Jefferson Millhouse pt4

Collaboration, Jefferson Millhouse

HeylenThienes-_-152-Bath-&-BedR: Original sink, Tile from Dal-Tile in Bend.  L: Light fixtures from Home Depot, duvet covers from Ikea

Continuing this series of how this forgotten little house became a cute vacation home, today I wanted to share the after pictures.  In previous posts I mentioned the state it was in, planning and scheming our vision for the house, and getting down + dirty and taking the house back to the studs.

One of my favourite things about working on this project, was seeing how proud everybody who worked on it was, from the floor guys to the landscaper, from the cabinet maker to the painters.  All the planning and research paid off.

Doing your research and planning is half the job, as without it you’re going to get lost and overwhelmed.  But make sure you leave room for spontaneity and take advantage of opportunities.  As we started to execute our plan, Seth’s uncle found out that his friend had just acquired two trees that had naturally fallen on the McKenzie Hwy: a Doug Fir and a Chinkapin, and they would both be enough for all the woodwork needed in both units; so the kitchen, counters, trim and benches in both units are all made from one single tree respectively.

Being open to opportunities like this enables you to make your home (or project) unique, give it character and a story.  Our guests have LOVED hearing about this.

HeylenThienes-_-156-Kitchen HeylenThienes-_-152-KitchenTop Left: Custom Kitchen, Restored Light fixture, Farmhouse sink from Home Depot. Top Right: Wing Chair from family piece, Southwest Cushion Covers Iron Horse, Sofa bed Urban Outfitters. Bottom Left:  Hardware from Vintage Hardware, Restored Sink. Bottom Right: Custom Chinkapin Kitchen, light above sink is antique

As the project started to wrap, it was my job to go furniture shopping.  We had discussed that we wanted one side to pay homage to the era the house was built in, and the other side to be more modern and rugged giving each side its own personality.  We foraged countless of thrift and antique shops from Jacksonville, Or to Portland, Or in search of unique and functional pieces to mix in with others from big box stores; patience is key to this, as is having a plan and keeping your eyes opened.  Once you’ve envisioned what you want, tell/describe it to all your friends, so they can also keep an eye out for you – this is how we found a lot of things (like WW2 trunks that became a side table).

The most important thing to know, is that whether it’s your vacation house, a paid project or the place you call home, it’ll take time to get it to look the way you want it (see this interview/home tour), and you’re not going to find all the perfect pieces at once – and that’s what makes the whole experience so beautiful!

HeylenThienes-_-JM-PicturesBottom Left: Side table from Redoux, Lamp from Ikea, Duvet covers Pottery Barn. Top Left: All Hardware from  from Vintage tubs, Original claw foot tub. Bottom: Sofa bed from Urban Outfitters, Lights from Target and Customized, Side table and beige chair from Wold Market, WW2 trunks second hand, Antique 1900’s phone.

If you would like to see all the pictures and have more info on how you can stay at Jefferson Millhouse, please visit the Facebook page! And if you live in Bend, Oregon and would like a list of our subcontractors (who we highly recommend), leave a comment below and I can email it to you!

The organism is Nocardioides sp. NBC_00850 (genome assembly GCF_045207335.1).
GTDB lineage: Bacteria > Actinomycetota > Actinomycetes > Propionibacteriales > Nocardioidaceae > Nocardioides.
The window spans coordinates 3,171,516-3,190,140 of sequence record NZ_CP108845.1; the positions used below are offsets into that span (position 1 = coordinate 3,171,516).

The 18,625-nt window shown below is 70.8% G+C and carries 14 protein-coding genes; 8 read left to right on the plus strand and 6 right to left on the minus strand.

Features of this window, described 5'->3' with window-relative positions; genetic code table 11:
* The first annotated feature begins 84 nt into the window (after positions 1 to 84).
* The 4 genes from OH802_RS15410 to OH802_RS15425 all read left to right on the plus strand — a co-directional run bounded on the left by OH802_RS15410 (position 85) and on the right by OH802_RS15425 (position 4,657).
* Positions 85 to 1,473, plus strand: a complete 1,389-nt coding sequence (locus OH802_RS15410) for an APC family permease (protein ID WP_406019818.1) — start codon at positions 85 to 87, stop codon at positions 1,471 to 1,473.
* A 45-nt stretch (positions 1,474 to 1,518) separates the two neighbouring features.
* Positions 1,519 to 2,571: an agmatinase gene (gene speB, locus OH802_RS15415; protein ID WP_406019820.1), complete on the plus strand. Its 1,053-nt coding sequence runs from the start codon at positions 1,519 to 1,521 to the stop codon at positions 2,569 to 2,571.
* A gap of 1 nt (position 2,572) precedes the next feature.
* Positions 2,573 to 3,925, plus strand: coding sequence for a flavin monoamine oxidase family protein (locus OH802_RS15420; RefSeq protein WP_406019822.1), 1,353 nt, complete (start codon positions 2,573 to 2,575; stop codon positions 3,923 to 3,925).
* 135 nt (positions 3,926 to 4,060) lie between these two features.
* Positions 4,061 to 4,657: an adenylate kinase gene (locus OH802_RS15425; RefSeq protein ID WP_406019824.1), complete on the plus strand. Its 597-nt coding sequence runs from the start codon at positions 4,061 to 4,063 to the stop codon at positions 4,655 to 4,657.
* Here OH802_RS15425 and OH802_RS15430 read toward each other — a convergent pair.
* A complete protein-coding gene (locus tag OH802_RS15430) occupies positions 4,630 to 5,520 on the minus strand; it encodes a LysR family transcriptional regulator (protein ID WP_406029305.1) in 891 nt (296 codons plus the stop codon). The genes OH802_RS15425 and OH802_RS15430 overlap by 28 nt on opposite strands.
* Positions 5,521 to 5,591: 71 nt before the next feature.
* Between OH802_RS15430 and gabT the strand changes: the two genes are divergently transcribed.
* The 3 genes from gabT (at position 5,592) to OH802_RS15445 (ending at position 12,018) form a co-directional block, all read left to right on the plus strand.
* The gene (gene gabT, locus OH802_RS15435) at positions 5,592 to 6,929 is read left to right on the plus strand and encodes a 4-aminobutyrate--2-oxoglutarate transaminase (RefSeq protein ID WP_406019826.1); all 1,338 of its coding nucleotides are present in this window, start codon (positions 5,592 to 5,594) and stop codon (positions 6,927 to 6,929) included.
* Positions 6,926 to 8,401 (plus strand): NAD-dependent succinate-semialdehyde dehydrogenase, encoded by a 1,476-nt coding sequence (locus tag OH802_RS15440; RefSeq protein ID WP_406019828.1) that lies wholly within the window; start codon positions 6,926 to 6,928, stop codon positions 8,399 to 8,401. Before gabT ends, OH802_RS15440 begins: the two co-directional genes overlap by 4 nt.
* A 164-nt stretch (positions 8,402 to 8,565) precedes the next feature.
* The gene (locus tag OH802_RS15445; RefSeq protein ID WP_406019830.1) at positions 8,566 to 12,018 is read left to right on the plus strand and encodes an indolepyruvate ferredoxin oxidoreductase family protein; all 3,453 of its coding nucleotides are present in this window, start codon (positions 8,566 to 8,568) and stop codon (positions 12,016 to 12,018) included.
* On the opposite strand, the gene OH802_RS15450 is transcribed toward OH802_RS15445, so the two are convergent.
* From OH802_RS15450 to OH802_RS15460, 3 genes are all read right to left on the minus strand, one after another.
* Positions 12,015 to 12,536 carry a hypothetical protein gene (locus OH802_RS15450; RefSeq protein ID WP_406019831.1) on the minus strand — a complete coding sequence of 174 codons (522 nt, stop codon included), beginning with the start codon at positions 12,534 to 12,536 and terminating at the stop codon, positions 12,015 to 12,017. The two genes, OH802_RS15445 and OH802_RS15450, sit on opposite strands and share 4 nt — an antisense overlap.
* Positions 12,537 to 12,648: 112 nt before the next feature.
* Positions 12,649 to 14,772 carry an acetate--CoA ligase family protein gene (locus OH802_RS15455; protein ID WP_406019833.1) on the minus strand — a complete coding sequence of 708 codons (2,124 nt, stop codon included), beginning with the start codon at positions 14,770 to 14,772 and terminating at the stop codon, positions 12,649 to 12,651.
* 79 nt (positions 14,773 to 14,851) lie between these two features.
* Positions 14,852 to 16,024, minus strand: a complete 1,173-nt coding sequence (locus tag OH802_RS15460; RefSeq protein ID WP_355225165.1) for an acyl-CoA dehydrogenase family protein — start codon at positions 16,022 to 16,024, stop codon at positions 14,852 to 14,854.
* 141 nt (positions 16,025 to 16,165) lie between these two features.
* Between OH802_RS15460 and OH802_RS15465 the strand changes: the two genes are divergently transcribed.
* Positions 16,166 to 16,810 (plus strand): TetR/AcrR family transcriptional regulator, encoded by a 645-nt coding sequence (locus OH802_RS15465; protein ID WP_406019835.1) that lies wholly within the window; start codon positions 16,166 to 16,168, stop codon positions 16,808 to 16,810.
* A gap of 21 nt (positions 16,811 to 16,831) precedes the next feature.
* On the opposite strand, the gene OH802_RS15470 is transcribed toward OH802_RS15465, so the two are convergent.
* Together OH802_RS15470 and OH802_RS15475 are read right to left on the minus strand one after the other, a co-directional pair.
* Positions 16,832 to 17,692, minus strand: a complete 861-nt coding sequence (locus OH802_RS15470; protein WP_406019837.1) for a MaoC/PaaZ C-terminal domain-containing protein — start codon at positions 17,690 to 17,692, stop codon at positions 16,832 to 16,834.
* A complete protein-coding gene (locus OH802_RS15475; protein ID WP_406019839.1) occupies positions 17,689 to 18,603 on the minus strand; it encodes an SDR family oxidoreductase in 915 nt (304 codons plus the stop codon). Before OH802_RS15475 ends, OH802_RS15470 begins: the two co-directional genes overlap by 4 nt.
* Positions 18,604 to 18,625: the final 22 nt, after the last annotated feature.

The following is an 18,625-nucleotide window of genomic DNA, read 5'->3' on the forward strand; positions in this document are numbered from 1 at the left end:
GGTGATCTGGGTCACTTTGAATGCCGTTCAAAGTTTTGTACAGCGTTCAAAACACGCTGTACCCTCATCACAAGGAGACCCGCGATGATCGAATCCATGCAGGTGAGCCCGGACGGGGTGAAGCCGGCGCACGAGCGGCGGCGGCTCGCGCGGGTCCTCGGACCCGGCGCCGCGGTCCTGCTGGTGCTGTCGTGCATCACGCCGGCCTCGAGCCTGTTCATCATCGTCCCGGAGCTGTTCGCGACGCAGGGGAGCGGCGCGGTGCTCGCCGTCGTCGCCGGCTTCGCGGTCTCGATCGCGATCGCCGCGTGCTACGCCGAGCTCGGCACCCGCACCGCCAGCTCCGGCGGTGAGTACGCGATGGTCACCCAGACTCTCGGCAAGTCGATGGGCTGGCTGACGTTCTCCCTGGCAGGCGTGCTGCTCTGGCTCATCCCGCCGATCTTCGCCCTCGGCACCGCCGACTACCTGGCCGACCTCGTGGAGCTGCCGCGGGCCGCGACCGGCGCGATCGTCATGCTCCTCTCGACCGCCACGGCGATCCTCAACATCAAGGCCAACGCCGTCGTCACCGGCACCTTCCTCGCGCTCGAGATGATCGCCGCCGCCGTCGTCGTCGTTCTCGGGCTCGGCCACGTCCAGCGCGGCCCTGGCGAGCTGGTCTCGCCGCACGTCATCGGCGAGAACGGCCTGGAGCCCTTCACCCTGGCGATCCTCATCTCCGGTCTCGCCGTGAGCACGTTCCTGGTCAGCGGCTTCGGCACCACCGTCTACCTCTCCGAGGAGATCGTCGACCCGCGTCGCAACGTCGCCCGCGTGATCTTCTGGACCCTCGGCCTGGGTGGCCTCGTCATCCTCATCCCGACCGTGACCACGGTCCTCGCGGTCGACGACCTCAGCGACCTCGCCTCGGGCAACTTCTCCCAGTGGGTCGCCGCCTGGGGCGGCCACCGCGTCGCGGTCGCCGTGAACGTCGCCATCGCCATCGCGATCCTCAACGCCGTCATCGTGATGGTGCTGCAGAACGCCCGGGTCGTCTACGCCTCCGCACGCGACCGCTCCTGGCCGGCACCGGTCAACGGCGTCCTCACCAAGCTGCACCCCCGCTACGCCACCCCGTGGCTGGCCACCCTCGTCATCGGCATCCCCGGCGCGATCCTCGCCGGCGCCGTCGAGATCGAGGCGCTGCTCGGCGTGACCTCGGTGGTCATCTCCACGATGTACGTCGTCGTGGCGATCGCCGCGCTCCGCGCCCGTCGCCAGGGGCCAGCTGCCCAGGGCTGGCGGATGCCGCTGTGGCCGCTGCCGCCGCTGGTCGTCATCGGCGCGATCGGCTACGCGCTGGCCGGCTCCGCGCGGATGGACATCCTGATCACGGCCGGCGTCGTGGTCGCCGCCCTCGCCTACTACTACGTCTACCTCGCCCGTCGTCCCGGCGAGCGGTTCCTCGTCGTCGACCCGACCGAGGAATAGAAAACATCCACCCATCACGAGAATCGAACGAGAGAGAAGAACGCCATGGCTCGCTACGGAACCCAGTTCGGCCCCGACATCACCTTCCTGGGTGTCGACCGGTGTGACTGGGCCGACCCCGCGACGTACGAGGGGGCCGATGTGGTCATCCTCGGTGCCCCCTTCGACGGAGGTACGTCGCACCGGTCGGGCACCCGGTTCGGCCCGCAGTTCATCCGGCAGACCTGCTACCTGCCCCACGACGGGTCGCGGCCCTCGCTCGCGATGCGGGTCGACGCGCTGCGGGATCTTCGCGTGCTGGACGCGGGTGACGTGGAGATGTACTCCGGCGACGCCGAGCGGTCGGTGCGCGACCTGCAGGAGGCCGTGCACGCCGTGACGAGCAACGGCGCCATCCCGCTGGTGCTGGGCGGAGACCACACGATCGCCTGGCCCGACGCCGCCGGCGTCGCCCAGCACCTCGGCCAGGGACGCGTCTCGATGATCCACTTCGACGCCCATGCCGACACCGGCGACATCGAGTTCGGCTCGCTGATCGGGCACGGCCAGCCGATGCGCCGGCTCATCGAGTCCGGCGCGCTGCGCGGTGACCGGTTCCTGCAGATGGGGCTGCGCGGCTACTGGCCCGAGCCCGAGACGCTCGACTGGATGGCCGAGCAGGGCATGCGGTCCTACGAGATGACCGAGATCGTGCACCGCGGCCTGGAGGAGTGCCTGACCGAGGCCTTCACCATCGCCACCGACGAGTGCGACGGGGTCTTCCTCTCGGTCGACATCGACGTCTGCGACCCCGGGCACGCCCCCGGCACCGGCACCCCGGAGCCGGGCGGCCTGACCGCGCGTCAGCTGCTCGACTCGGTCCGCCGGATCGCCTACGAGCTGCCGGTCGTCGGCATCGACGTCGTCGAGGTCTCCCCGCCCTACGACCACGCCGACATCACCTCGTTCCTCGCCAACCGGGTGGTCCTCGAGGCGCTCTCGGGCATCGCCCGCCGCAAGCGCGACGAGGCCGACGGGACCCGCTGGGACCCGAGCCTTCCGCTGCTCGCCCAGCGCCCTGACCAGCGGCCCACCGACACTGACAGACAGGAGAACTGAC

Next time: How the branding and launch came along!

 

Advertisements

Jefferson Millhouse: Part 1

Collaboration, Jefferson Millhouse, Personal, Remodel

Last year I got to be part of a very unique remodeling project alongside my husband. He and his uncle remodel homes here in Bend, Oregon, often transforming them from something you wouldn’t want to set foot in, to wanting to make it your forever home. Well this project was like nothing I‘d ever done before, sure, I’d watched them draw up plans, tear down walls and build beautiful bathrooms, but had never been part of the process as closely as with this one.

In December 2012 they bought a little craftsman 1920’s mill house at an auction, and while the house, which was split in to two separate living units, had a ton of character – with original claw foot tubs and hardwood floors – it was in desperate need of love (it also had original wiring).  There were so many unique things about this house, from its history and how it rang a bell with my husband’s family history, to the way it was so conveniently located – close to downtown, the river, the Old Mill District… It was easy to see from the start that this project was going to be different.

As a result, after a lot of discussing and planning the goal became to keep the house as a vacation home and not put it back up for sale (for now, anyway). My job was to give them some art direction in how to make this home a place where people would want to come and dwell in on weekends, holidays etc; from researching colors, light fixtures, bathroom designs to staging the home and designing the visual identity, bringing everything together. I had never done this before, so not only was it a huge challenge and learning experience, but one that I thoroughly enjoyed.

Since this project was (and still is) so special to us, so many people were involved and so many people always ask us about it, I wanted to share a bit about the process and show you how it all came together.

Going from this:

Jefferson Millhouse | BeforePhoto: Google Maps

To this:

Jefferson Millhouse | AfterPhoto: Stefanie Holland

If you can’t wait until I post all the after pictures, you can see current pictures here and here